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, 90 (6), 1153-67

Adaptation of Teams in Response to Unforeseen Change: Effects of Goal Difficulty and Team Composition in Terms of Cognitive Ability and Goal Orientation

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Adaptation of Teams in Response to Unforeseen Change: Effects of Goal Difficulty and Team Composition in Terms of Cognitive Ability and Goal Orientation

Jeffery A LePine. J Appl Psychol.

Abstract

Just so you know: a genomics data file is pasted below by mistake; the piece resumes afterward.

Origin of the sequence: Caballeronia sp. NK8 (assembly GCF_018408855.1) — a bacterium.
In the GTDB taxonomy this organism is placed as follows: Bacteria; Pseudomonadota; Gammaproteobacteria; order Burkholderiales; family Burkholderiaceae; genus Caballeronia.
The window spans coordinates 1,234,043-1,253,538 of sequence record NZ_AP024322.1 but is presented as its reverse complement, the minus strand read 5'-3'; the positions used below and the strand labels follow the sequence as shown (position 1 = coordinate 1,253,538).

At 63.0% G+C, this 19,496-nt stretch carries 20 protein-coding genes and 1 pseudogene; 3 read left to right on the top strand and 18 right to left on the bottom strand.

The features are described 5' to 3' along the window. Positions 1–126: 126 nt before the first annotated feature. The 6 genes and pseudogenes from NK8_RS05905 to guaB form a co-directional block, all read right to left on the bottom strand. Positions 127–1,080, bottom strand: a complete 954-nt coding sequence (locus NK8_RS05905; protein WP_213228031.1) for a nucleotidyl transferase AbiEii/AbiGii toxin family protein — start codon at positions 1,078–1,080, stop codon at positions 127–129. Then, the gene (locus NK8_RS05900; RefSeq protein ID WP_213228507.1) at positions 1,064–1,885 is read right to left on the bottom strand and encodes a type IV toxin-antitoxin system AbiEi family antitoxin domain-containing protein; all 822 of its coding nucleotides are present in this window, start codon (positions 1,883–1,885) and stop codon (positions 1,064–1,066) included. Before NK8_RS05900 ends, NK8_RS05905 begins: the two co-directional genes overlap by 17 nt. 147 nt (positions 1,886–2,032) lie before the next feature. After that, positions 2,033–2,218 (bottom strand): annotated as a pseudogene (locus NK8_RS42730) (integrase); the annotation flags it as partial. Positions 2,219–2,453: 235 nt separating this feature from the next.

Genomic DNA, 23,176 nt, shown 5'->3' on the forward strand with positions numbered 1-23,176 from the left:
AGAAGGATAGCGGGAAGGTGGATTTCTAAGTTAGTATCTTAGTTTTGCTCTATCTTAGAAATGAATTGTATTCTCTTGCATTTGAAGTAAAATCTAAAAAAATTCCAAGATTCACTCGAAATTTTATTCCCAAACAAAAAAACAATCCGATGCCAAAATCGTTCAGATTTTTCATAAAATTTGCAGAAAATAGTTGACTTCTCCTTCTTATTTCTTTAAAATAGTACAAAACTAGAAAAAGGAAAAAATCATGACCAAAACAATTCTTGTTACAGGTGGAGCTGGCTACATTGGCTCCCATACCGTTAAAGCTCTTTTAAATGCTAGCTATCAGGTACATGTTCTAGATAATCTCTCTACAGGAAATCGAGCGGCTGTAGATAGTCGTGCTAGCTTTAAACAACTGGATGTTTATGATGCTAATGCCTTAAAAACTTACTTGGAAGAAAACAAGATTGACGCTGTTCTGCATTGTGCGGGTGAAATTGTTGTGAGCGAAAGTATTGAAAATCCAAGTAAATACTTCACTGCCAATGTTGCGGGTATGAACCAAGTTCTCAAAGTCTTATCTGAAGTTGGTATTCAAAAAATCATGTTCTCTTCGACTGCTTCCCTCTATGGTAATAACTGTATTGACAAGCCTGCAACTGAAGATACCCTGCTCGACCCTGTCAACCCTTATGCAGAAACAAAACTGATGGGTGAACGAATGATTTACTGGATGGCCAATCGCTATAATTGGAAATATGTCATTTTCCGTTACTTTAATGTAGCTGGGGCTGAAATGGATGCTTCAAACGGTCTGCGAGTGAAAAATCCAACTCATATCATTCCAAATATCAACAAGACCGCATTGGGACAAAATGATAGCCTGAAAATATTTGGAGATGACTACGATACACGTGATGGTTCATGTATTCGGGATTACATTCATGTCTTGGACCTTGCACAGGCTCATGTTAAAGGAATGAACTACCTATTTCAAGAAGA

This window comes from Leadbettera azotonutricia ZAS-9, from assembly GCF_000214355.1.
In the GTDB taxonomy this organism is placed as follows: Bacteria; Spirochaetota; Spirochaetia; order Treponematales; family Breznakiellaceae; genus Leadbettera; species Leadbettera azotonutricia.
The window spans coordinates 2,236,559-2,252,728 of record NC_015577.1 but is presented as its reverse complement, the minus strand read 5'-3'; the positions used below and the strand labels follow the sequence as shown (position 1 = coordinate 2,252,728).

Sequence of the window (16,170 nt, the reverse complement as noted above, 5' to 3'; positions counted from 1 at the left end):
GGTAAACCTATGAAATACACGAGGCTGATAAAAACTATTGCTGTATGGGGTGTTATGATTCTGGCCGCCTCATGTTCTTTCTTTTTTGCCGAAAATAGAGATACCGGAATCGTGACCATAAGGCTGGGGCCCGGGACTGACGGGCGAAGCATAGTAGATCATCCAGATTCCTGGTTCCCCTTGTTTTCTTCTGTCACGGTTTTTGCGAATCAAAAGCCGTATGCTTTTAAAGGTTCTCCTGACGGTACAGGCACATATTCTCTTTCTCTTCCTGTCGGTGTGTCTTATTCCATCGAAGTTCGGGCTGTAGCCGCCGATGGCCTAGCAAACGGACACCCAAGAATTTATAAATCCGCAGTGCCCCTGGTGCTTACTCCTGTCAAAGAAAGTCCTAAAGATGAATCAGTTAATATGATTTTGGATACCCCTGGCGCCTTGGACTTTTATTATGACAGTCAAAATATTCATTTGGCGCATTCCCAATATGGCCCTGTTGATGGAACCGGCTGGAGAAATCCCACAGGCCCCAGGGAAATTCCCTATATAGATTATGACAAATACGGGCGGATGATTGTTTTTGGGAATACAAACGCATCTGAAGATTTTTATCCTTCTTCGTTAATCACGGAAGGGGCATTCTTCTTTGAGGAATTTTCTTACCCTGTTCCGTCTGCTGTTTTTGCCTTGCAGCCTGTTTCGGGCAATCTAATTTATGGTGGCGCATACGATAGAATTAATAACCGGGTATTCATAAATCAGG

Halfway through a 3-hour experiment in which 64 3-person teams needed to make a series of decisions, a communications channel began to deteriorate, and teams needed to adapt their system of roles in order to perform effectively. Consistent with previous research, team composition with respect to members' cognitive ability was positively associated with adaptation. Adaptation was also influenced by interactions of team goal difficulty and team composition with respect to team members' goal orientation. Teams with difficult goals and staffed with high-performance orientation members were especially unlikely to adapt. Teams with difficult goals and staffed with high-learning orientation members were especially likely to adapt. Supplemental analyses provided insight into the observed effects in that the difficulty of team goals and members' goal orientation predicted interpersonal, transition, and action processes, all of which predicted team adaptation.

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